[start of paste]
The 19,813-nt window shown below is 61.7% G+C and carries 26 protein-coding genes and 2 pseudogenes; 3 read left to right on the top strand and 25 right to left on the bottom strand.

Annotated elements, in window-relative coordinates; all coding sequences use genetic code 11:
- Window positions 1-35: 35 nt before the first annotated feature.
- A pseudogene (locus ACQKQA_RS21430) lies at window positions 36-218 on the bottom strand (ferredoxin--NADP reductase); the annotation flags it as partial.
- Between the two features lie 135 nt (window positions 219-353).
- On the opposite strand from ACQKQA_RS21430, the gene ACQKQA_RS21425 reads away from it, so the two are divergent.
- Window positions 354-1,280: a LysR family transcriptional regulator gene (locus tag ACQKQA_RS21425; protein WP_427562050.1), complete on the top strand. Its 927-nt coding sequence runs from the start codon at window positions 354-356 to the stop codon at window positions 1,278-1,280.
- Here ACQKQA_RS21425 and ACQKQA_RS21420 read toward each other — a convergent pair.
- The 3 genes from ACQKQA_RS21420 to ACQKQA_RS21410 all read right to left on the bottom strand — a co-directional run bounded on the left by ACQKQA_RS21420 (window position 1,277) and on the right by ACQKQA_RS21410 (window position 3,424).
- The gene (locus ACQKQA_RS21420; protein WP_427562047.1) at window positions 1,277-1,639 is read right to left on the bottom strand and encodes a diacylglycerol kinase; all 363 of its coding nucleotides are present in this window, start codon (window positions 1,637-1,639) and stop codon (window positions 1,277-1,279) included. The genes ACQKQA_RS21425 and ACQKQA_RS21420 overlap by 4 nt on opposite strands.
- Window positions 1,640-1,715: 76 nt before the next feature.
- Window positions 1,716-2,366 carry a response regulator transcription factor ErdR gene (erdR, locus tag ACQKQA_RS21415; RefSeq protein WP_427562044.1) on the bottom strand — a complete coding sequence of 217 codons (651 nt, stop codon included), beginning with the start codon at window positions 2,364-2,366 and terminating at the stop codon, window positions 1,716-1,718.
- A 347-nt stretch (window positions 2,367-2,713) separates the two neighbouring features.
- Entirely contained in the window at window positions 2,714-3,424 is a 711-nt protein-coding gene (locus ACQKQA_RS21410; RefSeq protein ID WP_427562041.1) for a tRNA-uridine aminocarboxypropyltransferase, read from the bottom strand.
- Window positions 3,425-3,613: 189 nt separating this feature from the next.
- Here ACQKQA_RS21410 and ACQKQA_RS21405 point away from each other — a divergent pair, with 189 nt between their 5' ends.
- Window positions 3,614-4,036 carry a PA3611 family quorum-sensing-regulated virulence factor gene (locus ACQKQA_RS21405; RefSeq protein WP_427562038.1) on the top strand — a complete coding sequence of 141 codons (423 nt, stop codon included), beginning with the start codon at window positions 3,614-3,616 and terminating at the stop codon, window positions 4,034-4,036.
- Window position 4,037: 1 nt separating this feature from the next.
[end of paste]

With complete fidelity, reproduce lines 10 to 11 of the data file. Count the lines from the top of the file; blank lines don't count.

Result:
- The gene (locus ACQKQA_RS21420; protein WP_427562047.1) at window positions 1,277-1,639 is read right to left on the bottom strand and encodes a diacylglycerol kinase; all 363 of its coding nucleotides are present in this window, start codon (window positions 1,637-1,639) and stop codon (window positions 1,277-1,279) included. The genes ACQKQA_RS21425 and ACQKQA_RS21420 overlap by 4 nt on opposite strands.
- Window positions 1,640-1,715: 76 nt before the next feature.